In a Nutshell: Finding a good job after college can be extremely challenging. Lack of experience, middling GPAs, and a host of other factors can cause employable candidates to be filtered out of the applicant pool. Parker Dewey is helping students solve these problems through micro-internships that provide students with valuable experience and companies with the help they need. The micro-internships also allow students to explore different types of jobs and potential career paths. Meanwhile, companies get a chance to test-drive summer internships or full-time employment candidates and avoid the costly exercise of hiring people who aren’t a good fit for the company or leave within the first year.
Transitioning from college into a career can come with all kinds of challenges.
Recent grads lack real-world experience so they may struggle to get their foot in the door of their chosen field. Or financial issues may hold them back from pursuing the job of their dreams. The reasons for not getting into the job of their choice after graduation go on and on.
Several years ago, a graduate of Chicago’s Roosevelt University was not having any luck when it came to finding an opportunity to use her accounting degree. Instead of crunching numbers and establishing her career, the graduate was working as a barista.
The young woman worked full time during college so her GPA was not as high as those of other graduates who were able to focus solely on their studies. As a result, she was being filtered out of the applicant pool for professional jobs.
But things changed with the help of the innovative micro-internship platform that Parker Dewey offers.
“A company in Chicago called M. Holland — a multibillion-dollar industrial company — needed immediate help on an accounting project,” said Jeffrey Moss, Founder and CEO of Parker Dewey. “They posted a micro-internship and picked this graduate, and she was amazing.”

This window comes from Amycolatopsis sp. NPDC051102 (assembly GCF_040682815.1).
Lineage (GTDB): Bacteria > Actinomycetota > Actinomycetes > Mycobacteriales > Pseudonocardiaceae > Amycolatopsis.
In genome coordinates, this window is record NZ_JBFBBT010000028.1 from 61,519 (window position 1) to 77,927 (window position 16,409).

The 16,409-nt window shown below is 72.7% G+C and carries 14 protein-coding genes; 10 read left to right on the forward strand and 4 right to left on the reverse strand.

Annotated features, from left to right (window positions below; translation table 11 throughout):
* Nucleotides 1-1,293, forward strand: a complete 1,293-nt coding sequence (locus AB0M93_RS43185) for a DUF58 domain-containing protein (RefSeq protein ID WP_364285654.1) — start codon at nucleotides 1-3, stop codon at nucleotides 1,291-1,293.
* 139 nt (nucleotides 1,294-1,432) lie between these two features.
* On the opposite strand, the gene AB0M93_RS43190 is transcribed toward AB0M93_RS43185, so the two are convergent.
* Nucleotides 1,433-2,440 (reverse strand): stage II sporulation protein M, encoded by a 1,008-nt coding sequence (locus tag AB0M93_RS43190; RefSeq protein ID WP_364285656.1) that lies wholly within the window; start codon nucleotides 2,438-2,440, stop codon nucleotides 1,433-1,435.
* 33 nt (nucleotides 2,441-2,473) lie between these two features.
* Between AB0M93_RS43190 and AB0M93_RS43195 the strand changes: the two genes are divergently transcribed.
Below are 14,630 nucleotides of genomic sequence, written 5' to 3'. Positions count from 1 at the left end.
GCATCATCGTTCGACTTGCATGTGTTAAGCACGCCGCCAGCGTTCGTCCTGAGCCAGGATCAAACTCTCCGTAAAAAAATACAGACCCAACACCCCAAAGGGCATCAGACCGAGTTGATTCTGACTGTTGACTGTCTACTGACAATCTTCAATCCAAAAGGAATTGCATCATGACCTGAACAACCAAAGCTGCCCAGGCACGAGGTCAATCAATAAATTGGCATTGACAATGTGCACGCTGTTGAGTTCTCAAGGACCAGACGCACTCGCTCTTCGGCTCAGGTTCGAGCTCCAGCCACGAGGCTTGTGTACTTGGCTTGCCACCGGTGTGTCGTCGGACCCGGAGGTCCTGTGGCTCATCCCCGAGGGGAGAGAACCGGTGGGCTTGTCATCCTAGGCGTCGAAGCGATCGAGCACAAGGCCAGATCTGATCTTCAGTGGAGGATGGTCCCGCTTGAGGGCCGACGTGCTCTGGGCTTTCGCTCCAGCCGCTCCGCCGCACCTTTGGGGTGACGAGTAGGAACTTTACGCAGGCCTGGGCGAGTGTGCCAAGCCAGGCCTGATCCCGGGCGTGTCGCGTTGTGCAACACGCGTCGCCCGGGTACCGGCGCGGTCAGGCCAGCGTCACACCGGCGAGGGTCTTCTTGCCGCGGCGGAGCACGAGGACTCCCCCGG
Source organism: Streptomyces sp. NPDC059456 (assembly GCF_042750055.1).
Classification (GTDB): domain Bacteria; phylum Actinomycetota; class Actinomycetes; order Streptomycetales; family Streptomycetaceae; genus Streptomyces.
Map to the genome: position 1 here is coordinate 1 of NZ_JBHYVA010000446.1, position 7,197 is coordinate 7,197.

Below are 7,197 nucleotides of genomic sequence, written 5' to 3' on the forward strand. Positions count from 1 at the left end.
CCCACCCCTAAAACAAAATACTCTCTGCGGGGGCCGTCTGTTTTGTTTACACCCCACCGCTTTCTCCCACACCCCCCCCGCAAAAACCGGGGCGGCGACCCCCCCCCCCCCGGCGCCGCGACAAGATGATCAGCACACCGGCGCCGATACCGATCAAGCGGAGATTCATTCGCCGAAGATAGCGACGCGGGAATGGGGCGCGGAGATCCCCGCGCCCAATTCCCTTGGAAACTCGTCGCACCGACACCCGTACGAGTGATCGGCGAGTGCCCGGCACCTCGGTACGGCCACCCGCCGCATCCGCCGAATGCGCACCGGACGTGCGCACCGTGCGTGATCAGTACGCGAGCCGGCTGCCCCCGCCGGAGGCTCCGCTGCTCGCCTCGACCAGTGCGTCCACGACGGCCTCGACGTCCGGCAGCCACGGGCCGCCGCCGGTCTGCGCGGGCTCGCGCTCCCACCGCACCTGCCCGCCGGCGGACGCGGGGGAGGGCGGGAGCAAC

The accounting graduate has been working at M. Holland full time for three years now, he said.
“In the words of the head of HR, ‘This is someone who we probably wouldn’t have otherwise found. We weren’t recruiting at her school, and we probably would have filtered her out based on GPA,’” Moss said.
But thanks to the micro-internship, M. Holland was willing to give the graduate a chance because it saved the company the expense of having to hire and train a new, full-time employee — that is until they realized she was a great asset to the company.
And for the graduate, the micro-internship allowed her to get her foot in the door with a company she otherwise would not have had an opportunity to work with.
Parker Dewey has been helping students, recent graduates, and employers make these valuable connections for the past five years to the benefit of all parties involved.
The Gig Economy and Full-Time Professional Careers Don’t Have to be Mutually Exclusive
Moss said he founded Parker Dewey after observing how unfair the college-to-career transition could be for some people.